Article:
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Trans Canada trip raises money

Coast-to-coast journey will take over two months
Kyle Wells

Ilan Levy, 58, arrived in Powell River on Tuesday, June 7 with little more than a road bicycle, a GPS and about 7,950 kilometres of cycling ahead of him.

Levy, from Toronto, is cycling across Canada to raise awareness and ideally $100,000 for the Ontario-based charity SchoolBOX. SchoolBOX started about six years ago as a charity to help children in Nicaragua attend school. The charity began by putting together school kits of pencils, paper and other supplies bound for Nicaragua. It now builds entire school rooms for children and if Levy meets his goal the money raised on his trip would build eight school rooms.

Levy became involved with the charity after meeting the organizers and donating to the organization. Levy already had in mind that he would like to bike across Canada, purely for his own challenge, but he came up with the idea to turn the trip into a fundraiser for SchoolBOX, giving him the extra incentive needed to hit the road.

“It feels very different to be riding with that as the background story compared to just riding on my own,” said Levy. “The energy that I have around this has changed completely.”

About three weeks before setting off on his epic bicycle ride Levy visited Nicaragua for the first time to see for himself the state of the country. Levy said that he spent about two years each in Iran and Ethiopia as a youth and that the poverty he saw in Nicaragua was as bad as anything he had previously witnessed. He also witnessed the difference made through the school supplies and schools donated by SchoolBOX.

Levy originally planned to cycle from Vancouver to St. John’s, Newfoundland, for a total of about 7,600 kilometres, but after speaking to friends in North Vancouver decided to add the Sunshine Coast and Vancouver Island to the route because “we decided that 8,000 [kilometres] sounded better.”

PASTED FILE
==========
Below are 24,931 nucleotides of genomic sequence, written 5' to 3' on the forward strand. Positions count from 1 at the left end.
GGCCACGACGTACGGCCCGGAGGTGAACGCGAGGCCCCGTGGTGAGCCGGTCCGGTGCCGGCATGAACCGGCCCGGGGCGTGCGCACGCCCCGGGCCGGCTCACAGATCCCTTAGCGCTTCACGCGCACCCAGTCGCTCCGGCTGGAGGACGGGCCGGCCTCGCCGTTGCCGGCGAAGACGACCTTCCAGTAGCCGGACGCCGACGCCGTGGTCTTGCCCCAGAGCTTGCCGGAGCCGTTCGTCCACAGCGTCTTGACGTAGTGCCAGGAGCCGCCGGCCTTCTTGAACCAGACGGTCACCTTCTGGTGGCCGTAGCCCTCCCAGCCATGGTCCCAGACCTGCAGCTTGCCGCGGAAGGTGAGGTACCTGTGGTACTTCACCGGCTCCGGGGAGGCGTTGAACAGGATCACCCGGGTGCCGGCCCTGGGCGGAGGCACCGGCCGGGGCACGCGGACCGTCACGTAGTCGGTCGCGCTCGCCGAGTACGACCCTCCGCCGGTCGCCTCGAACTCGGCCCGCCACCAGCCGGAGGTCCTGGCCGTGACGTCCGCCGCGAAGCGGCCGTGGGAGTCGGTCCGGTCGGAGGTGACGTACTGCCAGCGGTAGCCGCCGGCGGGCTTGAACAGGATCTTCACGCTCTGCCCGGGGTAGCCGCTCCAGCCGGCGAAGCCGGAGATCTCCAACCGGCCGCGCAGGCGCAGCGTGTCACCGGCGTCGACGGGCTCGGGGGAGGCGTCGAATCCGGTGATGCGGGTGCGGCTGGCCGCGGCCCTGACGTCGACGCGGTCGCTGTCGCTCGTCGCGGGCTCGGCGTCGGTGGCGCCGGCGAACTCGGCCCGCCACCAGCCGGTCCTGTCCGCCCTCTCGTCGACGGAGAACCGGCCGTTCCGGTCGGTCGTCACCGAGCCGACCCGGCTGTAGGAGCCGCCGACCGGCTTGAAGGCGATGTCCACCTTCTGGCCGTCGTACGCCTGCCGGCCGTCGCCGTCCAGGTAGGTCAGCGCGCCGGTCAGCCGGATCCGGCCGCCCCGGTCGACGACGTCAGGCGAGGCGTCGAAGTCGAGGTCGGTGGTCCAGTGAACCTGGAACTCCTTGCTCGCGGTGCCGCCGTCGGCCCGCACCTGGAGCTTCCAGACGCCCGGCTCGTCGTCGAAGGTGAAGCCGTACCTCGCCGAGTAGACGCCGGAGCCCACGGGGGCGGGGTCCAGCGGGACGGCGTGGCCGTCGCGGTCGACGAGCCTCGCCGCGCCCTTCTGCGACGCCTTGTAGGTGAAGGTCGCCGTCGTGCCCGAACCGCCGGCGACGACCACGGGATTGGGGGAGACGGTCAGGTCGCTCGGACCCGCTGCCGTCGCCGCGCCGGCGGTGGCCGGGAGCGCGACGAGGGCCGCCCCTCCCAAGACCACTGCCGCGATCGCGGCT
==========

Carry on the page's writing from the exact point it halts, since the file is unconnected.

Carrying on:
The Powell River stage came on Tuesday, June 7, day two of Levy’s trip, which will take until August 26 to complete. Levy and a friend biked up from Vancouver to Roberts Creek on day one, continuing on to Powell River the next morning. Levy said he enjoyed the ride immensely and the only complaints he had were the hill right after Saltery Bay and that the “stunning vistas” were too distracting.

“I just kept stopping and taking photographs, which is not conducive to finishing your day,” said Levy.

This portion of the trip will have the shortest days of riding for Levy. He plans to average about 130 kilometres per day equalling about six or seven hours of riding. He will be camping along the way but every sixth day will be a rest day, meaning no cycling, a real bed to sleep in and access to laundry facilities.

The main portion of Levy’s journey will begin on June 16 at which point he will be joined by five other cyclists unrelated to his cause for the trip. His ride has been organized through Cycle Canada, an organization that brings together cyclists and provides support for cycling tours. It is organizing campsites, providing two meals a day and hauling gear, allowing Levy to focus primarily on his cycling and on the cause that is his inspiration.

“Once you’ve met the volunteers, the staff and the kids, the value of that, that’s going to be my tailwind,” said Levy. “When it gets really hard that’s what’s going to keep me going.”

Levy is keeping a blog on his journey for supporters to follow, keep track of where he is and see how the trip is going. He will be posting photographs, videos and the site provides links to donate to SchoolBOX. Interested readers can visit Levy's website to keep track of his trip.